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Morgan Stanley Says Tesla Motors is the World’s Most Important Automaker

Tesla Motors, Never Underestimate "Small" Companies
Tesla Motors, Never Underestimate “Small” Companies

Tesla Motors may be the most-successful automobile startup in the last half-century and, at least according to Morgan Stanley, could be the world’s most important.

Tesla Motors’ initial public offering started at just $19.10, just shy of four years ago, a modest beginning for a startup automaker with a totally unique vehicle, the fully-electric Tesla Roadster and Tesla Model S electric vehicles. At first, stock value growth was modest and, for nearly three years, it never topped $50 per share, but the last year has been explosive, TSLA stock going for $243, and a market value of over $30 billion. Still, this pales in comparison to one of the biggest automakers in the world, Toyota Motor Corporation, whose TM stock may sell for half the price, but whose overall value is nearly $190 billion.

According to financial advisory corporation Morgan Stanley, however, Tesla Motors could be the world’s most-important automaker, in spite of differing values, but how so? Research analyst Adam Jonas said of Tesla Motors, “Not even two years after the delivery of the first Model S, Tesla Motors has transformed from fledgling start-up to arguably the most important car company in the world. We are not joking. Tesla is also emerging as an emblematic force in America’s effort to foster high tech manufacturing job growth.”

Tesla Motors, in itself, in the face of other failed ventures, such as Fisker Automotive and A123 Systems, has proven to be a leader in electric vehicles and even conventional vehicles. After all, no other automaker has ever received a 99:100 Consumer Reports rating. So, what do other automakers do with a leader? They follow! General Motors has a so-called “Team Tesla” dedicated to developing long-range electric vehicles, and BMW’s “spirit of innovation” has been revitalized, all following the leadership and success of one small company, Tesla Motors. Tesla Motors may even single-handedly change the way we buy cars, which will be a breath of fresh air for people who dread traditional automobile dealerships.

Photo credit: jurvetson

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  1. http://www.livefyre.com/profile/52007581/ I agree with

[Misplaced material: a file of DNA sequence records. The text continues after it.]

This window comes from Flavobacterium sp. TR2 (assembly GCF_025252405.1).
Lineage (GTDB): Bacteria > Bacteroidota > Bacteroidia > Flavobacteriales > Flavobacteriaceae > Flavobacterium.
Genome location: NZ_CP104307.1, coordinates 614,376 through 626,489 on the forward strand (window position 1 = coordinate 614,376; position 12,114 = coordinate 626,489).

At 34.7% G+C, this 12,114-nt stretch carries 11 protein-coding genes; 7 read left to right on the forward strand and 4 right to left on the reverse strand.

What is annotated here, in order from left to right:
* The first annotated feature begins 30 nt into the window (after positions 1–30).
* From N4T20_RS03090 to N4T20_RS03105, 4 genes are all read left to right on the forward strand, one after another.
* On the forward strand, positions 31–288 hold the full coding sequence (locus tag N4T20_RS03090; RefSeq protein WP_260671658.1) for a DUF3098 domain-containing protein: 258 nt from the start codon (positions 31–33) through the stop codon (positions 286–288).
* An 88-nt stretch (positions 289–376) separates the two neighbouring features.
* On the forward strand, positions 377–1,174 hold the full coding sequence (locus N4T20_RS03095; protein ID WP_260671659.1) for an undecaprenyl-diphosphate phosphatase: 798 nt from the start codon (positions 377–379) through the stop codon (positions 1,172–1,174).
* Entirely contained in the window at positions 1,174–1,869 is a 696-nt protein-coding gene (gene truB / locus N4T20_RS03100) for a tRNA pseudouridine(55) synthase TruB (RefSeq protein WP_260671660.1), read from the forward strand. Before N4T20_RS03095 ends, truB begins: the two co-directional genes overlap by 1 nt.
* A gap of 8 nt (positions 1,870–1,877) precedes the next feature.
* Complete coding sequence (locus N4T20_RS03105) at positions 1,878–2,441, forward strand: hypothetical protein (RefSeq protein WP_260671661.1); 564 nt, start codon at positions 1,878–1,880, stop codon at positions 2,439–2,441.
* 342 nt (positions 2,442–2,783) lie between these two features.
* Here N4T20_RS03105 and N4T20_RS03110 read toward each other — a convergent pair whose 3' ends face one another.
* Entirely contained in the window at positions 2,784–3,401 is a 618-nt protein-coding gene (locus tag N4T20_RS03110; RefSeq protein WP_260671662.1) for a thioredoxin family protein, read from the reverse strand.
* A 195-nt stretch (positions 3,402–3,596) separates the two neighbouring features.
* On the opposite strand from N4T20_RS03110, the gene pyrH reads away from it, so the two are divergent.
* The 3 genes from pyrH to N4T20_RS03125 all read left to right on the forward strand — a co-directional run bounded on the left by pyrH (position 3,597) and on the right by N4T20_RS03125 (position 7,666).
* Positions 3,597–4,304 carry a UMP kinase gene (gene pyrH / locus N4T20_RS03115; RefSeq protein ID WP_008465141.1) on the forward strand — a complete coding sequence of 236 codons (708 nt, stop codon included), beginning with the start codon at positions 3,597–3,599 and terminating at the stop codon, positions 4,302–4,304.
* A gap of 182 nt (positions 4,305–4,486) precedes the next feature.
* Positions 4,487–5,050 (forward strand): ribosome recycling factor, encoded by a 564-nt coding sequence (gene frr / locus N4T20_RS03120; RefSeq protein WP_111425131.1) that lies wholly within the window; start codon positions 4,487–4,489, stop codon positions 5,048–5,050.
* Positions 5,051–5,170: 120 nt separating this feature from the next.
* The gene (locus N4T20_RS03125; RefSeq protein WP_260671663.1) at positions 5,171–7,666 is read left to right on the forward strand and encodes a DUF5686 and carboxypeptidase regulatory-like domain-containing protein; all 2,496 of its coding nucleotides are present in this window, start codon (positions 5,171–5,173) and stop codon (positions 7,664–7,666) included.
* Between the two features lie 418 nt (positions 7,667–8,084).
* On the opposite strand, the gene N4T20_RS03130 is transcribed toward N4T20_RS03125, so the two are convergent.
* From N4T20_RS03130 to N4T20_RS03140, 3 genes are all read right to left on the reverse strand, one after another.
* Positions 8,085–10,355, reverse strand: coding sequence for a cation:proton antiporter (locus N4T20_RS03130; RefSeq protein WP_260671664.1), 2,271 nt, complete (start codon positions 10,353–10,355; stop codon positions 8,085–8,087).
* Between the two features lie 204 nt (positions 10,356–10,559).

LoneWolffe here.  Tesla basically uses OTS technologies, GM’s EV1 in
    today’s world would be interesting.  Particularly since GM’s Cadillac ELR
    includes an “on-board” gasoline engine-generator which extends the
    (charged-up/filled-up) driving range to around 360 miles).  I believe that
    “breakthroughs” in lithium ion batteries and Fuel Cells absolutely
    pale in comparison to an “on-board TDI DIESEL engine generator
    (potentially Veggie Fueled) technology that could possibly eliminate,  minimize, or extend the life of the lithium
    ion battery, thereby pushing the EREV into uncharted territories of Extended
    Ranges.  Off-the-shelf wise, this means that Tesla is, by incorporating an
    “On-Board TDI Diesel Generator”, close to knocking the socks off of
    financial world.  But GM, unbeknown to them, by incorporating  the
    TDI Diesel into their existing technology, is even closer because (patents
    notwithstanding) it would virtually neutralize Tesla’s “Direct Sales”
    approach – the old fashioned way. . . . . through competition.

  2. Jack Rivkin Well, I kind of wonder if it wasn’t for the success of Tesla Motors, would we have seen the BMW i3 or Hyundai Tucson Fuel Cell (among others) as quickly? Recall that General Motors killed its own EV program back in the 90s, in spite of the popularity of the vehicle. Imagine if GM had kept up their EV program since then? Maybe Tesla Motors would have been “just another EV maker” instead of “trend-setter?”

  3. Kind of a silly statement. BMW, Toyota, Suzuki and a number of car companies are really pushing the envelope on which technology or combination of technologies will be the future. Tesla is an experiment for all to see. Hope we get the breakthroughs needed on battery technology. Fuel Cells bear watching. Looks like that is the route Japan is going.  Lots of experimenting going on and has been for many years. Great Design, though! But never overestimate the value of a small company.


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